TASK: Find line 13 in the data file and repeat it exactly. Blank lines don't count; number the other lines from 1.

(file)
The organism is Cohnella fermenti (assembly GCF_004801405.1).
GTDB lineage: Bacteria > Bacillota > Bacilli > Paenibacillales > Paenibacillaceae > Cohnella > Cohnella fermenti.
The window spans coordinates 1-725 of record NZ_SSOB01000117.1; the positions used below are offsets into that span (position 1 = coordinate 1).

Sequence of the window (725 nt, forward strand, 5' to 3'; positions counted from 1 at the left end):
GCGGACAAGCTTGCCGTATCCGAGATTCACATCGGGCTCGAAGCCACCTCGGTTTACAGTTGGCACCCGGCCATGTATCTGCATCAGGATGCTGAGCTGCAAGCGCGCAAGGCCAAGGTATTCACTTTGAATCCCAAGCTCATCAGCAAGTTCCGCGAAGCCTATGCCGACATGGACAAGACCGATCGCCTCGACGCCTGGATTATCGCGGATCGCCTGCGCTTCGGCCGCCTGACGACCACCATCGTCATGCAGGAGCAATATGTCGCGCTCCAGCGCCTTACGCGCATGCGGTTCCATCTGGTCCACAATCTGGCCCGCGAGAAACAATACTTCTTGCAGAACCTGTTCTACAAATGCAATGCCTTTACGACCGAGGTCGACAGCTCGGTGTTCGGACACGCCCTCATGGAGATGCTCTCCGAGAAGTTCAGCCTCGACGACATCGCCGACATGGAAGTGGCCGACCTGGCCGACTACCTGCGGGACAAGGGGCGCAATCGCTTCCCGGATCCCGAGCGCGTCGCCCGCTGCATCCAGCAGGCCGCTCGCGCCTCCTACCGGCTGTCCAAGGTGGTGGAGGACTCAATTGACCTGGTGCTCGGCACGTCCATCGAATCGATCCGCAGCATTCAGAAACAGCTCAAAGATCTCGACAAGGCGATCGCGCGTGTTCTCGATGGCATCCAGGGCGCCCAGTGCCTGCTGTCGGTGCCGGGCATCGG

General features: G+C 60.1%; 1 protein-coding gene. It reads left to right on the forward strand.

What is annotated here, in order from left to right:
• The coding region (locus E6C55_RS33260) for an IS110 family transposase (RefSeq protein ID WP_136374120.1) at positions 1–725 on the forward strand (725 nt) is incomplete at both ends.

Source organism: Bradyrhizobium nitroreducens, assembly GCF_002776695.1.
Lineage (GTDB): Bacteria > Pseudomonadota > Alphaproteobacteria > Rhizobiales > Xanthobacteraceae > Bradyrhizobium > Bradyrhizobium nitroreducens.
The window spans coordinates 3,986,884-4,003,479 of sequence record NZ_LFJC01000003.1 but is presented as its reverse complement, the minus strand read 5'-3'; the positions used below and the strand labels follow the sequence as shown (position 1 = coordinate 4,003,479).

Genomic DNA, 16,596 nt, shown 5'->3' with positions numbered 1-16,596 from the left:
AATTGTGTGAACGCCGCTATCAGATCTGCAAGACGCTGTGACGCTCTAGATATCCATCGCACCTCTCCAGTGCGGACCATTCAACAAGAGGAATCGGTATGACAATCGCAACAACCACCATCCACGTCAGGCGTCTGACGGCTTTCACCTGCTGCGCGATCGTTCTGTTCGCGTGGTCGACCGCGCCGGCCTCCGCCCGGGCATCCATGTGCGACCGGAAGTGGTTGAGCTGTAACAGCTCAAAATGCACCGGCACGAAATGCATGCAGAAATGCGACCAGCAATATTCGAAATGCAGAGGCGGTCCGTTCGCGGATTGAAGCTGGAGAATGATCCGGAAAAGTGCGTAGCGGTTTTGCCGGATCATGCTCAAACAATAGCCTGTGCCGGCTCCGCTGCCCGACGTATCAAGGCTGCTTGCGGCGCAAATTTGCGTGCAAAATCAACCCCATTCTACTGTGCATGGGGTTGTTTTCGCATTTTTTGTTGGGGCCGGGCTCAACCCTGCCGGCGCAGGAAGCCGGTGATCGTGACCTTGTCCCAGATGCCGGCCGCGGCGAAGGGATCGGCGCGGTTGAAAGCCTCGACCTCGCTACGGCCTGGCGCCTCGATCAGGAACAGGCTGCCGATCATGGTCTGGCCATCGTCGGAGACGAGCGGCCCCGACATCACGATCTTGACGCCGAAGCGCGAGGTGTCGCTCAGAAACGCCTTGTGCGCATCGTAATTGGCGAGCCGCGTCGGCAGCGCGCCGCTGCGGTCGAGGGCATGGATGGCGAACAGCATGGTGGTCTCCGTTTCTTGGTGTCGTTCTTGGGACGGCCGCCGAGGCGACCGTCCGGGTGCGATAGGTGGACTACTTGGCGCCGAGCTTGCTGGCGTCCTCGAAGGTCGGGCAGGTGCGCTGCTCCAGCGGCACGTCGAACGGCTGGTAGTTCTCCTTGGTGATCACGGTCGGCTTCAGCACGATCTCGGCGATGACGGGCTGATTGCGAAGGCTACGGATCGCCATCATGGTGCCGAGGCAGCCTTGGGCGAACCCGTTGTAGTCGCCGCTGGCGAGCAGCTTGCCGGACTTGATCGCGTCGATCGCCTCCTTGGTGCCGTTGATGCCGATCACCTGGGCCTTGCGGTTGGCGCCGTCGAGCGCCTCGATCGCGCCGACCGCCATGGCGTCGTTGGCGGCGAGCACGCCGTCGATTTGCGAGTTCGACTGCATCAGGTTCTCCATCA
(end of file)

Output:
AATTGTGTGAACGCCGCTATCAGATCTGCAAGACGCTGTGACGCTCTAGATATCCATCGCACCTCTCCAGTGCGGACCATTCAACAAGAGGAATCGGTATGACAATCGCAACAACCACCATCCACGTCAGGCGTCTGACGGCTTTCACCTGCTGCGCGATCGTTCTGTTCGCGTGGTCGACCGCGCCGGCCTCCGCCCGGGCATCCATGTGCGACCGGAAGTGGTTGAGCTGTAACAGCTCAAAATGCACCGGCACGAAATGCATGCAGAAATGCGACCAGCAATATTCGAAATGCAGAGGCGGTCCGTTCGCGGATTGAAGCTGGAGAATGATCCGGAAAAGTGCGTAGCGGTTTTGCCGGATCATGCTCAAACAATAGCCTGTGCCGGCTCCGCTGCCCGACGTATCAAGGCTGCTTGCGGCGCAAATTTGCGTGCAAAATCAACCCCATTCTACTGTGCATGGGGTTGTTTTCGCATTTTTTGTTGGGGCCGGGCTCAACCCTGCCGGCGCAGGAAGCCGGTGATCGTGACCTTGTCCCAGATGCCGGCCGCGGCGAAGGGATCGGCGCGGTTGAAAGCCTCGACCTCGCTACGGCCTGGCGCCTCGATCAGGAACAGGCTGCCGATCATGGTCTGGCCATCGTCGGAGACGAGCGGCCCCGACATCACGATCTTGACGCCGAAGCGCGAGGTGTCGCTCAGAAACGCCTTGTGCGCATCGTAATTGGCGAGCCGCGTCGGCAGCGCGCCGCTGCGGTCGAGGGCATGGATGGCGAACAGCATGGTGGTCTCCGTTTCTTGGTGTCGTTCTTGGGACGGCCGCCGAGGCGACCGTCCGGGTGCGATAGGTGGACTACTTGGCGCCGAGCTTGCTGGCGTCCTCGAAGGTCGGGCAGGTGCGCTGCTCCAGCGGCACGTCGAACGGCTGGTAGTTCTCCTTGGTGATCACGGTCGGCTTCAGCACGATCTCGGCGATGACGGGCTGATTGCGAAGGCTACGGATCGCCATCATGGTGCCGAGGCAGCCTTGGGCGAACCCGTTGTAGTCGCCGCTGGCGAGCAGCTTGCCGGACTTGATCGCGTCGATCGCCTCCTTGGTGCCGTTGATGCCGATCACCTGGGCCTTGCGGTTGGCGCCGTCGAGCGCCTCGATCGCGCCGACCGCCATGGCGTCGTTGGCGGCGAGCACGCCGTCGATTTGCGAGTTCGACTGCATCAGGTTCTCCATCA